Dear Editor,

Our current county council is not representing the needs of our community. Instead, it is focused on the views of national nonprofits like Southern Utah Wilderness Alliance, the Sierra Club and Grand Canyon Trust.

As U.S. Congressmen Rob Bishop and Jason Chaffetz seek public comment regarding designation of land use of our public lands here in Grand County, our current county council is focused on limiting access to our public lands to satisfy its true constituents – these national nonprofits.

There are so many people within our community who don’t realize what is going on, who work hard each day to support their families, who have no time to write letters and attend workshops or public meetings.

They live here and enjoy the outdoors. These people hunt, hike, gather firewood and 4-wheel to places that their families have visited for generations. They enjoy our rich archaeological sites and tour many of our landscapes visitors may never see. Many are dependent upon public lands to support their families, either through natural resource extraction or recreation.

Their voices are not being heard on this issue. Our current county council is not representing their interests.

If the people who have committed to live here year-round – both during times of prosperity and economic hardship – were surveyed, they would state that they are against locking up the use of our public lands. They would state that we should have multiple use on public lands.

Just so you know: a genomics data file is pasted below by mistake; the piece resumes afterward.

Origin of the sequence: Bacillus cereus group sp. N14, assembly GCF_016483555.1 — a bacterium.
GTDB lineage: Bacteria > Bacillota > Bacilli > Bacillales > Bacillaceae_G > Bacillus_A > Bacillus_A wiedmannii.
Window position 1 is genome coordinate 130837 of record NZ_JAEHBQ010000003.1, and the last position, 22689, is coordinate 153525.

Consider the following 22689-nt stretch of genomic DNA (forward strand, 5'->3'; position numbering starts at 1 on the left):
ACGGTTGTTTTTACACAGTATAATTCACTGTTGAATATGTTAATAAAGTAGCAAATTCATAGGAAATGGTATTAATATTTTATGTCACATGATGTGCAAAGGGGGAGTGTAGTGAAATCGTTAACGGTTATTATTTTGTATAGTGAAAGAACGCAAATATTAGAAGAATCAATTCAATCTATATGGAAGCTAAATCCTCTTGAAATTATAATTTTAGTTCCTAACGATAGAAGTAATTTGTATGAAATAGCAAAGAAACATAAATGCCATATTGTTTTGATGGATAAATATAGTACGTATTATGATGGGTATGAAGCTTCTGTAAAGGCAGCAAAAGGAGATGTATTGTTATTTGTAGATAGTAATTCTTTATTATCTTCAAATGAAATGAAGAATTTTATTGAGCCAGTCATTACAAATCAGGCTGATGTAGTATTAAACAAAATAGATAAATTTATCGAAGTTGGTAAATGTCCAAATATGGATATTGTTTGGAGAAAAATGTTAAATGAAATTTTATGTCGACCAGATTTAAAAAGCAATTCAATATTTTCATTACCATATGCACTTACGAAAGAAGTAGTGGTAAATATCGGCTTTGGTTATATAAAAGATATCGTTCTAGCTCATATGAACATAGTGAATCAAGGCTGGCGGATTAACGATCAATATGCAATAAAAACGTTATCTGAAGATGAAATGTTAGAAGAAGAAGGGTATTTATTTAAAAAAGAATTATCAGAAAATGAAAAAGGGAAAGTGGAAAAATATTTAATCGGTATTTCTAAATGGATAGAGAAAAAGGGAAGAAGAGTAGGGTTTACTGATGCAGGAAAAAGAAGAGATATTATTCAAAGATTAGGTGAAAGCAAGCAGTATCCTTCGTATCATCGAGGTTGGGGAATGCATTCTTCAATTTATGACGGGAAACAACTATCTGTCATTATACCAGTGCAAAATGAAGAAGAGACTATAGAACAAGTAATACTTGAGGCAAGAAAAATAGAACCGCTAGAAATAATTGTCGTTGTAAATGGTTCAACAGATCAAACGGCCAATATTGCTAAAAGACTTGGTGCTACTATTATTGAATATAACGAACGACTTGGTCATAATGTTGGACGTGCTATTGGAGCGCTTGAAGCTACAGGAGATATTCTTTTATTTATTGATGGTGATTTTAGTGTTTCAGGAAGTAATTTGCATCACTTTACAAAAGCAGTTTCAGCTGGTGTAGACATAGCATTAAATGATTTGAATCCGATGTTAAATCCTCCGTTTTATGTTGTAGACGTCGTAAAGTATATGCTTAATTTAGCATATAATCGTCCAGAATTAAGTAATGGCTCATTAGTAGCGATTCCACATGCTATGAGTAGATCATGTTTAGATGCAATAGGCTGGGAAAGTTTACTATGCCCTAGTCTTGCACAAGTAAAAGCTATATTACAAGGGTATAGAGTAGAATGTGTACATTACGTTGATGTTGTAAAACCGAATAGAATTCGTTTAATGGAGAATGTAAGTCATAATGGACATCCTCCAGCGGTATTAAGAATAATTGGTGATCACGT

Our county council should talk to the people working in the salt and copper mines; the people who are working in the oil field. It should talk to the ranchers, the builders and the farmers. Our county council shouldn’t just read the identical letters, repeatedly submitted and written by professional letter writers representing the national nonprofits.

Tourists and travelers spent a record $7.5 billion in the Utah economy during 2013, with Utah nonresidents spending $6.4 billion, according to a report recently released by the Bureau of Economic and Business Research. Instead of locking up the land, we should be creating more access to increase tourism revenue.

Our mining and oil industry should not be blocked from responsible resource extraction that provides well-paying, year-round jobs that will support families.

Oil, gas and mineral extraction also contributes millions of dollars to county government through mineral lease funds and bonuses that offset property taxes. These monies allowed us to build the extended care center, senior center and recreation center; maintain roads and provide recreational programs within the county; and pay for the continued operation of the extended care center.

I’ve lived here 35 years. I’ve seen the uranium boom. I’ve seen the lean years. I’ve seen the recreation boom. We cannot allow a few people – who choose to represent national nonprofits instead of our citizens – to restrict our county and tie up the land that we will, someday in the future, need to access to support our families. Don’t tell me we can’t work together. We can all use this land responsibly and cooperatively.